Functional analysis of the unconventional prefoldin URI-1 in Caenorhabditis elegans

Parusel, Christine. Functional analysis of the unconventional prefoldin URI-1 in Caenorhabditis elegans. 2005, Doctoral Thesis, University of Basel, Faculty of Science.


Official URL: http://edoc.unibas.ch/diss/DissB_7293

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URI is a conserved unconventional member of the prefoldin family of molecular
chaperones that, at the biochemical and biological level, is multifunctional. It interacts with
several proteins with key roles in transcriptional control, including the RPB5 core subunit
of RNA pol II and the TIP49/TIP48 ATPases, components of various chromatinremodeling
complexes. More recently, URI has also been shown to interact with the
parathyroid tumor suppressor parafibromin, a component of the PAF1 complex involved in
histone methylation and cell cycle control. Notably, there is evidence from functional
studies in yeast and human cells that URI acts downstream of the target-of-rapamycin
(TOR) and the insulin-sensitive PI3K signaling pathways to control rapamycin-sensitive
transcriptional programs. Thus, it appears that URI participates in signaling circuits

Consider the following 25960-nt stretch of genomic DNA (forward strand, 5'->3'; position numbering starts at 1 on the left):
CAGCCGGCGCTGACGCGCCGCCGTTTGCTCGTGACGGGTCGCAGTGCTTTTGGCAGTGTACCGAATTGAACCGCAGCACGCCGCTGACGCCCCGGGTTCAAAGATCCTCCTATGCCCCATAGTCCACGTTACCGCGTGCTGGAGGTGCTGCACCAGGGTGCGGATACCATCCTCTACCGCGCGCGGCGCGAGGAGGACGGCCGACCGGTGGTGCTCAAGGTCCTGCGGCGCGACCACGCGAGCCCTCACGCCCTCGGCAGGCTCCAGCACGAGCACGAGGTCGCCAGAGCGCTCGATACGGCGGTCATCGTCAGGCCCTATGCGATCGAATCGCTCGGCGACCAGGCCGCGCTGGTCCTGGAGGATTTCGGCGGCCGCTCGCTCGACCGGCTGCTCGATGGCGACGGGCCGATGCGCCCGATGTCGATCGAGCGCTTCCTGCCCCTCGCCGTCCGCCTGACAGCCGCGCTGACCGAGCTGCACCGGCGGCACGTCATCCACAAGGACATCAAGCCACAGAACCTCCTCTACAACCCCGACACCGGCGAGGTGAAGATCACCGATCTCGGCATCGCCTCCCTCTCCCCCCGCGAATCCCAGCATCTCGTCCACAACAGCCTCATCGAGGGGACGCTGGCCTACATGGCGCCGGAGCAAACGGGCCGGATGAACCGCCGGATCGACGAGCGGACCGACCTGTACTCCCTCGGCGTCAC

dedicated, at least in part, to the integration of diverse metabolic and hormonal cues to
control cell growth and division.
This thesis demonstrates that the uri-1 orthologue in C. elegans is highly expressed at the
mRNA and protein level in the germ line and is critically important for germ cell
proliferation. More specifically, we observed that URI-1-deficient cells arrest at
prometaphase of the mitotic division cycle and display DNA breakage, as evidenced by
TUNEL staining and the appearance of HUS-1::GFP foci formation, implying that one or
more functions of URI-1 might be linked, directly or indirectly, to the suppression of DNA
damage and cell cycle arrest. Moreover, uri-1 +/- mutants or cells depleted of URI-1
function display an increased germ line apoptosis in the meiotic compartment. Notably, the
latter is a p53-dependent phenomenon, which in turn demonstrates that it is the result of
endogenous genotoxic DNA damage. These results, taken together, imply key roles for C.
elegans URI-1 in signaling circuits dedicated to genomic integrity control and the
suppression of cell cycle arrest and apoptosis.
Advisors:Monard, Denis
Committee Members:Krek, Wilhelm and Hengartner, Michael O.
Faculties and Departments:09 Associated Institutions > Friedrich Miescher Institut FMI
Item Type:Thesis
Thesis Subtype:Doctoral Thesis
Thesis no:7293
Thesis status:Complete
Number of Pages:165
Identification Number:
edoc DOI:
Last Modified:23 Feb 2018 11:41
Deposited On:13 Feb 2009 15:16

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